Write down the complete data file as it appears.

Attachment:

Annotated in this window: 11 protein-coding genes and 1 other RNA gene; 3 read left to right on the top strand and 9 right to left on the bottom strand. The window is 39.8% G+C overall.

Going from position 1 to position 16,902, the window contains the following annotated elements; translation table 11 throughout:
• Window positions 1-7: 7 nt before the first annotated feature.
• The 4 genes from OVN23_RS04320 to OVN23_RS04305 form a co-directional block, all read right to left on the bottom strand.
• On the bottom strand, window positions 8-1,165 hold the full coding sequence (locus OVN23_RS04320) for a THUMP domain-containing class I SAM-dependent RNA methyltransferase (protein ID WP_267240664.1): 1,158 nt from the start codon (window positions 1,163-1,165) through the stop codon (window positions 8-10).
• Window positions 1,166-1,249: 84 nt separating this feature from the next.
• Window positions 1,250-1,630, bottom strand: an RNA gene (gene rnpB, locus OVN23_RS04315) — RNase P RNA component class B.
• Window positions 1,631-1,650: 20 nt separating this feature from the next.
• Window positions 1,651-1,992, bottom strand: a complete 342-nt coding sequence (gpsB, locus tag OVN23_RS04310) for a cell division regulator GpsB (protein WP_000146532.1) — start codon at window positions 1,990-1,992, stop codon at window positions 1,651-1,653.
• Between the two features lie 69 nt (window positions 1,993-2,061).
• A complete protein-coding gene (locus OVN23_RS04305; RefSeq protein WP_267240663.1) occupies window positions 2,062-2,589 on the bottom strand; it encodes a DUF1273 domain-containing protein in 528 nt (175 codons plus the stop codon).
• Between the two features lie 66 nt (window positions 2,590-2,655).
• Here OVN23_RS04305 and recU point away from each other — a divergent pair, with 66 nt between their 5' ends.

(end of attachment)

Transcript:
Annotated in this window: 11 protein-coding genes and 1 other RNA gene; 3 read left to right on the top strand and 9 right to left on the bottom strand. The window is 39.8% G+C overall.

Going from position 1 to position 16,902, the window contains the following annotated elements; translation table 11 throughout:
• Window positions 1-7: 7 nt before the first annotated feature.
• The 4 genes from OVN23_RS04320 to OVN23_RS04305 form a co-directional block, all read right to left on the bottom strand.
• On the bottom strand, window positions 8-1,165 hold the full coding sequence (locus OVN23_RS04320) for a THUMP domain-containing class I SAM-dependent RNA methyltransferase (protein ID WP_267240664.1): 1,158 nt from the start codon (window positions 1,163-1,165) through the stop codon (window positions 8-10).
• Window positions 1,166-1,249: 84 nt separating this feature from the next.
• Window positions 1,250-1,630, bottom strand: an RNA gene (gene rnpB, locus OVN23_RS04315) — RNase P RNA component class B.
• Window positions 1,631-1,650: 20 nt separating this feature from the next.
• Window positions 1,651-1,992, bottom strand: a complete 342-nt coding sequence (gpsB, locus tag OVN23_RS04310) for a cell division regulator GpsB (protein WP_000146532.1) — start codon at window positions 1,990-1,992, stop codon at window positions 1,651-1,653.
• Between the two features lie 69 nt (window positions 1,993-2,061).
• A complete protein-coding gene (locus OVN23_RS04305; RefSeq protein WP_267240663.1) occupies window positions 2,062-2,589 on the bottom strand; it encodes a DUF1273 domain-containing protein in 528 nt (175 codons plus the stop codon).
• Between the two features lie 66 nt (window positions 2,590-2,655).
• Here OVN23_RS04305 and recU point away from each other — a divergent pair, with 66 nt between their 5' ends.